Dunedin’s new rugby stadium will go ahead despite legal action taken by Stop the Stadium Society that raised concerns on how the council would fund the multi-million dollar development.
The society had its appeal dismissed by the Court of Appeal today and costs have been awarded to the Dunedin City Council.
A local government bylaw, section 97 (2), was at the heart of the dispute.
The society argued that the decision to build a replacement for Carisbrook would place significant pressure on the council to fund the project.
It also said the cost to the council had increased since it was orginally specified and therefore the council had breached the bylaw by not consulting on the additional expenditure.
The society had its previous applications to the High Court dismissed on April 17 that included an application for a judicial review, a declaration that the decision to proceed had breached the bylaw, an injunction to stop the council from signing a construction contract for the stadium and an order to quash the decision to proceed.
The 2007 long-term plan estimated the cost of the development within the range of $180 - $195 million (excluding GST) of which the council proposed to commit around $91.3 million.
The draft 2009 long-term plan recorded that on February 9 2009, the council passed a resolution to commit to the stadium project that was now valued at $198 million.
The draft plan showed the council had reduced its funding to $85 million, which was in fact incorrect, the cost to the council has been estimated at around $99 million.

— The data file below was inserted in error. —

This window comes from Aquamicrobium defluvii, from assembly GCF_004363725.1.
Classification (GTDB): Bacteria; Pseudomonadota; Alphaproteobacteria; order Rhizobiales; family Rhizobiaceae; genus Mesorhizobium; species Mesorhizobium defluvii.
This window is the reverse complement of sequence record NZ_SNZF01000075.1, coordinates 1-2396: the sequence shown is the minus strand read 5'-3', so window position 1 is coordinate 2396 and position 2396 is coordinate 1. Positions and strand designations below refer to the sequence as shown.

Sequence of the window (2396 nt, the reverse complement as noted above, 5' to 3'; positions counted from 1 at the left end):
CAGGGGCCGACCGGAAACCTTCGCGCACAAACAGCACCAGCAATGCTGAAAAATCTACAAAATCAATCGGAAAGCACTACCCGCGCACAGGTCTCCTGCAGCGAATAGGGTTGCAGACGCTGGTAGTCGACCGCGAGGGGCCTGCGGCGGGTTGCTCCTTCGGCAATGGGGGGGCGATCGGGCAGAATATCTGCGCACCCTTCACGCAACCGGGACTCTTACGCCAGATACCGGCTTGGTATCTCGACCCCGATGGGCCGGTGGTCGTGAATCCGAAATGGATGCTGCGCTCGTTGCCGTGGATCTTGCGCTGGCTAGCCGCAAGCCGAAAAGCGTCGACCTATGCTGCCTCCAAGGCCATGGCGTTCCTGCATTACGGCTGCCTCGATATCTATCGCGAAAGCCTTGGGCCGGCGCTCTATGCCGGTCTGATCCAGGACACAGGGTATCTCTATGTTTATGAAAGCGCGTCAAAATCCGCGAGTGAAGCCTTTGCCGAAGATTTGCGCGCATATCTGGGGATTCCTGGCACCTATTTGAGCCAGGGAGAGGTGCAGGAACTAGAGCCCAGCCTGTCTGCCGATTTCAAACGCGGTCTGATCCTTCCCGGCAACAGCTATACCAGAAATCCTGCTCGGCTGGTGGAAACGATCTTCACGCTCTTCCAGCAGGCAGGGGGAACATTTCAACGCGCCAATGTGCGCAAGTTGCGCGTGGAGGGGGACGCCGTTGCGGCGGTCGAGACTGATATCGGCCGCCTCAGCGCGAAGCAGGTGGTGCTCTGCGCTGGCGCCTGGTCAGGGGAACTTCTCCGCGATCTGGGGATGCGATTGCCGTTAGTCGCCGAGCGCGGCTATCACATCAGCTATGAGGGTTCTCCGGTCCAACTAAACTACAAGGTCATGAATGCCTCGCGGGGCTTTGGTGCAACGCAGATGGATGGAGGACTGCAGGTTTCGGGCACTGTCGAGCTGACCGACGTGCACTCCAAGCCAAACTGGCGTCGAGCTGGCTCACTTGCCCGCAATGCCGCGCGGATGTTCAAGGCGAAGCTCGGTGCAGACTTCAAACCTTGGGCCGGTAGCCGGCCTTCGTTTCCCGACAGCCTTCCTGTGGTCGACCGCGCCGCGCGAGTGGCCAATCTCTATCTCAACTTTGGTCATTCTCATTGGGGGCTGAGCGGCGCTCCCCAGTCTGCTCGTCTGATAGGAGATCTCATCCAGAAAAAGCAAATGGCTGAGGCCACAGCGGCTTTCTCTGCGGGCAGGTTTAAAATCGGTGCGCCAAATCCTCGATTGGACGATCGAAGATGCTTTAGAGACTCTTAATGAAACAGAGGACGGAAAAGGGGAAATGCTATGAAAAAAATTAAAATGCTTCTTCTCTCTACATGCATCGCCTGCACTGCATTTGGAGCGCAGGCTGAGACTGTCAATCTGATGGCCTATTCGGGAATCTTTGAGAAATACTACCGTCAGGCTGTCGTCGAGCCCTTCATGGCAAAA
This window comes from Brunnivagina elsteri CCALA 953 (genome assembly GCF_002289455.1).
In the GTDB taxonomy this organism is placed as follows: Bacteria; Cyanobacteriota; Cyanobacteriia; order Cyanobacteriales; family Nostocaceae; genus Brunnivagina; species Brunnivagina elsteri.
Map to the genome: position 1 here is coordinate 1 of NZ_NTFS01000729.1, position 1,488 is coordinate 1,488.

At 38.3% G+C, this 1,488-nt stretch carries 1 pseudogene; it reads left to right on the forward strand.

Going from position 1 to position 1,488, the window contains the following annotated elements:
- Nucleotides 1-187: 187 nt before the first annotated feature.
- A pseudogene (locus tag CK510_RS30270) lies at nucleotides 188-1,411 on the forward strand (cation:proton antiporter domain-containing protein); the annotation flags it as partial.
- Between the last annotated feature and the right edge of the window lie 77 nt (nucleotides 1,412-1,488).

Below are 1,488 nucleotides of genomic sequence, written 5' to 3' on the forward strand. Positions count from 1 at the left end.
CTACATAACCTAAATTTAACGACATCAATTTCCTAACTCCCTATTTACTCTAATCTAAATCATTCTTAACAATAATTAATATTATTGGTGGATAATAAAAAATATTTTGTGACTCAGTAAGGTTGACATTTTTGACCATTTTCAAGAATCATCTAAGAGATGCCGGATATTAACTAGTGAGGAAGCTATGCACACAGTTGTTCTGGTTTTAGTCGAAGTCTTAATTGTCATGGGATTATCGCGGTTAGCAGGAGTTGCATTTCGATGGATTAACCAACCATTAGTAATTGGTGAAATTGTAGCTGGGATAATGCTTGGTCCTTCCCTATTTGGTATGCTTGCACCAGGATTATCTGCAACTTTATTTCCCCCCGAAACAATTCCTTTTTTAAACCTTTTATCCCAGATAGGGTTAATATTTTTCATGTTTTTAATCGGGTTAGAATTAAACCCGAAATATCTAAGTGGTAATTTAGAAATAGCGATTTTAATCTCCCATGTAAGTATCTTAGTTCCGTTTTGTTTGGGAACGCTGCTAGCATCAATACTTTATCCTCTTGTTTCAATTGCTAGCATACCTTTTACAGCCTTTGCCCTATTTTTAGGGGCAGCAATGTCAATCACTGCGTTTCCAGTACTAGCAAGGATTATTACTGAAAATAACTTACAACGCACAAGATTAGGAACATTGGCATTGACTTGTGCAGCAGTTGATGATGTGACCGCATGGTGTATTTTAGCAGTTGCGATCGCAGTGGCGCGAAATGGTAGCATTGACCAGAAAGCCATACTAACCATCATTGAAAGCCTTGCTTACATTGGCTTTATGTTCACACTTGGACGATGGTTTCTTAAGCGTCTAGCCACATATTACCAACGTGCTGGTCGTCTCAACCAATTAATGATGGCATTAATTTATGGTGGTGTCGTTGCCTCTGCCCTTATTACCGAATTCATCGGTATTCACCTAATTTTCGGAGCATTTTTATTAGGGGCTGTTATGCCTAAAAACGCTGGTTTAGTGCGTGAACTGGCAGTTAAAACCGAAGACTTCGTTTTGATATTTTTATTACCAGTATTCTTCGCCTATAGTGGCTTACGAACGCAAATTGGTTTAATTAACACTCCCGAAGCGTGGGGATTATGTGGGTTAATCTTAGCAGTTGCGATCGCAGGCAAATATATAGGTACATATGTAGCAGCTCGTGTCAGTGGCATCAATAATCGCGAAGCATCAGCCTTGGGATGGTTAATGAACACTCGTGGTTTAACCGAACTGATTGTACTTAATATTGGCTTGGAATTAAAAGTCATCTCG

The Otago Regional Council increased its funding by $100,000 to $37.5 million.
The University of Otago has honoured its committed of $10 million, the Community Trust reduced its commitment by $3 million to $7 million and private sector funding remained the same at $45.4 million.
The government has also committed $15 million to the development, as long as the stadium is finished in time for the 2011 Rugby World Cup.
An additional $6.4 million was committed for capital maintenance.
The Court of Appeal ruled that despite the fact the cost of the stadium had increased, the council's commitment has not significantly altered on its 2008 projection and the cost to the ratepayer remains the same at $66 per year for a 22 year period.
This article is tagged with the following keywords. Find out more about MyNBR Tags
Most listened to
- Business Week in Review with Grant Walker & Andrew Patterson
- NBR Radio Rich List Special: Interviews with Rich Listers, philanthropists, property gurus, investors and much, much more
- “Trevor Mallard better watch out” - Matthew Hooton
- Rodney Hide on government spending
- Michael Coote thinks Donald Trump wants to flex his muscles by humiliatingly screwing over other countries